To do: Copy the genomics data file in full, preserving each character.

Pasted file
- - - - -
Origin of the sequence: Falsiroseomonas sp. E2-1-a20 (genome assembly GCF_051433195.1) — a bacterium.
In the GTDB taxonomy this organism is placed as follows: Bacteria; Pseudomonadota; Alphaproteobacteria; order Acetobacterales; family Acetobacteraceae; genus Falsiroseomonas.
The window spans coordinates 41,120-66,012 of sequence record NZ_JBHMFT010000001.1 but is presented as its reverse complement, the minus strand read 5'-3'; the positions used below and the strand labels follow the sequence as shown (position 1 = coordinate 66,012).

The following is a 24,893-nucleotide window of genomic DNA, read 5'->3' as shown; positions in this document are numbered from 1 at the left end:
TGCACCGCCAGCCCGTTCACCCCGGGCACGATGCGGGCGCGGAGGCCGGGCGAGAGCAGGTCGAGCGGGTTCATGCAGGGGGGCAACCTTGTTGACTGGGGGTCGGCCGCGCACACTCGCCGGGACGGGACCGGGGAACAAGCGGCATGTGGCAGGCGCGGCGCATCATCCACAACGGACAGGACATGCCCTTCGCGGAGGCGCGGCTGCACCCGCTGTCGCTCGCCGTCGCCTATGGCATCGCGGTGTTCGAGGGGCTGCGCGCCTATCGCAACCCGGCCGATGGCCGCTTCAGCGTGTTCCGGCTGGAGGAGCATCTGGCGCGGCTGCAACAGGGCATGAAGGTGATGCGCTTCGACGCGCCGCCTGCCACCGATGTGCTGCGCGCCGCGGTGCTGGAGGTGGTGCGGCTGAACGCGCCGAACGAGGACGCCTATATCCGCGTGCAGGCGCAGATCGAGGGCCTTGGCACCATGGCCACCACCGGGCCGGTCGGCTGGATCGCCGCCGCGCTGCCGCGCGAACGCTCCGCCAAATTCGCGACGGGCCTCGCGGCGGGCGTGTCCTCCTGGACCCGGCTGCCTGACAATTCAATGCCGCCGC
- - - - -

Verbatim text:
Origin of the sequence: Falsiroseomonas sp. E2-1-a20 (genome assembly GCF_051433195.1) — a bacterium.
In the GTDB taxonomy this organism is placed as follows: Bacteria; Pseudomonadota; Alphaproteobacteria; order Acetobacterales; family Acetobacteraceae; genus Falsiroseomonas.
The window spans coordinates 41,120-66,012 of sequence record NZ_JBHMFT010000001.1 but is presented as its reverse complement, the minus strand read 5'-3'; the positions used below and the strand labels follow the sequence as shown (position 1 = coordinate 66,012).

The following is a 24,893-nucleotide window of genomic DNA, read 5'->3' as shown; positions in this document are numbered from 1 at the left end:
TGCACCGCCAGCCCGTTCACCCCGGGCACGATGCGGGCGCGGAGGCCGGGCGAGAGCAGGTCGAGCGGGTTCATGCAGGGGGGCAACCTTGTTGACTGGGGGTCGGCCGCGCACACTCGCCGGGACGGGACCGGGGAACAAGCGGCATGTGGCAGGCGCGGCGCATCATCCACAACGGACAGGACATGCCCTTCGCGGAGGCGCGGCTGCACCCGCTGTCGCTCGCCGTCGCCTATGGCATCGCGGTGTTCGAGGGGCTGCGCGCCTATCGCAACCCGGCCGATGGCCGCTTCAGCGTGTTCCGGCTGGAGGAGCATCTGGCGCGGCTGCAACAGGGCATGAAGGTGATGCGCTTCGACGCGCCGCCTGCCACCGATGTGCTGCGCGCCGCGGTGCTGGAGGTGGTGCGGCTGAACGCGCCGAACGAGGACGCCTATATCCGCGTGCAGGCGCAGATCGAGGGCCTTGGCACCATGGCCACCACCGGGCCGGTCGGCTGGATCGCCGCCGCGCTGCCGCGCGAACGCTCCGCCAAATTCGCGACGGGCCTCGCGGCGGGCGTGTCCTCCTGGACCCGGCTGCCTGACAATTCAATGCCGCCGC